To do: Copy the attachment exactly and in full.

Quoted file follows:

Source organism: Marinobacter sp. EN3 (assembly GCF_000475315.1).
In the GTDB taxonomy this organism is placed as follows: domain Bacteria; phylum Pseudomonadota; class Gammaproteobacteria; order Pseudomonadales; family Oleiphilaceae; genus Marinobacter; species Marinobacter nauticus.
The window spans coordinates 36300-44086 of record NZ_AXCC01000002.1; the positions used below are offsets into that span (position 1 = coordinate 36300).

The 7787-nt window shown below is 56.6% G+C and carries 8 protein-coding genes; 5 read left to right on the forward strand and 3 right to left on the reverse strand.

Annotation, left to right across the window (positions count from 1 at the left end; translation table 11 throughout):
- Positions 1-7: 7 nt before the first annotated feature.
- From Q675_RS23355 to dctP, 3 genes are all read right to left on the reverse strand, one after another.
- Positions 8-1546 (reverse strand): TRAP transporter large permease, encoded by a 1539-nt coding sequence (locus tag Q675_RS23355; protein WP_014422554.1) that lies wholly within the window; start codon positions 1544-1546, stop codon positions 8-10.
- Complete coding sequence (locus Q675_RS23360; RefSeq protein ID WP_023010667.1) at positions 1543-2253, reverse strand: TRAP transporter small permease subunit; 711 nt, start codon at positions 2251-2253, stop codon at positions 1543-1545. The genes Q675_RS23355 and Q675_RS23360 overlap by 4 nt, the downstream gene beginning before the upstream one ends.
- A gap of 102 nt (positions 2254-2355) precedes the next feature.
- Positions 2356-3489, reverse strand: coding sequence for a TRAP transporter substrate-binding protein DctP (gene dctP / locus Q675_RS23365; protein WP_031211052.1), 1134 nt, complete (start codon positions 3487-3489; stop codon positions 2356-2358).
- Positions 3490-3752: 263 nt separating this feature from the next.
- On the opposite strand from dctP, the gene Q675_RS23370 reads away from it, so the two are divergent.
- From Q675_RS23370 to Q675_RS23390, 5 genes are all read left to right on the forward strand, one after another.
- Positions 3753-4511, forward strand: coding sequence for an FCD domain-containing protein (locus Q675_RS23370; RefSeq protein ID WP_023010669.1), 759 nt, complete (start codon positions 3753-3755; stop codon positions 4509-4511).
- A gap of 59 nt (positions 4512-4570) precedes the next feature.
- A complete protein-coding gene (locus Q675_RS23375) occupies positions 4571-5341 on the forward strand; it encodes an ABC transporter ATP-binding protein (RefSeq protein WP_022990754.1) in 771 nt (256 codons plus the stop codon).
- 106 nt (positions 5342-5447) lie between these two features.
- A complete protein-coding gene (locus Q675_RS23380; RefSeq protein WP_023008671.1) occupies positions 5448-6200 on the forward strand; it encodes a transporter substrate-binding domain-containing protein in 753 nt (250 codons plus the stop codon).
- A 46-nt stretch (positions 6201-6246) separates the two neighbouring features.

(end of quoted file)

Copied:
Source organism: Marinobacter sp. EN3 (assembly GCF_000475315.1).
In the GTDB taxonomy this organism is placed as follows: domain Bacteria; phylum Pseudomonadota; class Gammaproteobacteria; order Pseudomonadales; family Oleiphilaceae; genus Marinobacter; species Marinobacter nauticus.
The window spans coordinates 36300-44086 of record NZ_AXCC01000002.1; the positions used below are offsets into that span (position 1 = coordinate 36300).

The 7787-nt window shown below is 56.6% G+C and carries 8 protein-coding genes; 5 read left to right on the forward strand and 3 right to left on the reverse strand.

Annotation, left to right across the window (positions count from 1 at the left end; translation table 11 throughout):
- Positions 1-7: 7 nt before the first annotated feature.
- From Q675_RS23355 to dctP, 3 genes are all read right to left on the reverse strand, one after another.
- Positions 8-1546 (reverse strand): TRAP transporter large permease, encoded by a 1539-nt coding sequence (locus tag Q675_RS23355; protein WP_014422554.1) that lies wholly within the window; start codon positions 1544-1546, stop codon positions 8-10.
- Complete coding sequence (locus Q675_RS23360; RefSeq protein ID WP_023010667.1) at positions 1543-2253, reverse strand: TRAP transporter small permease subunit; 711 nt, start codon at positions 2251-2253, stop codon at positions 1543-1545. The genes Q675_RS23355 and Q675_RS23360 overlap by 4 nt, the downstream gene beginning before the upstream one ends.
- A gap of 102 nt (positions 2254-2355) precedes the next feature.
- Positions 2356-3489, reverse strand: coding sequence for a TRAP transporter substrate-binding protein DctP (gene dctP / locus Q675_RS23365; protein WP_031211052.1), 1134 nt, complete (start codon positions 3487-3489; stop codon positions 2356-2358).
- Positions 3490-3752: 263 nt separating this feature from the next.
- On the opposite strand from dctP, the gene Q675_RS23370 reads away from it, so the two are divergent.
- From Q675_RS23370 to Q675_RS23390, 5 genes are all read left to right on the forward strand, one after another.
- Positions 3753-4511, forward strand: coding sequence for an FCD domain-containing protein (locus Q675_RS23370; RefSeq protein ID WP_023010669.1), 759 nt, complete (start codon positions 3753-3755; stop codon positions 4509-4511).
- A gap of 59 nt (positions 4512-4570) precedes the next feature.
- A complete protein-coding gene (locus Q675_RS23375) occupies positions 4571-5341 on the forward strand; it encodes an ABC transporter ATP-binding protein (RefSeq protein WP_022990754.1) in 771 nt (256 codons plus the stop codon).
- 106 nt (positions 5342-5447) lie between these two features.
- A complete protein-coding gene (locus Q675_RS23380; RefSeq protein WP_023008671.1) occupies positions 5448-6200 on the forward strand; it encodes a transporter substrate-binding domain-containing protein in 753 nt (250 codons plus the stop codon).
- A 46-nt stretch (positions 6201-6246) separates the two neighbouring features.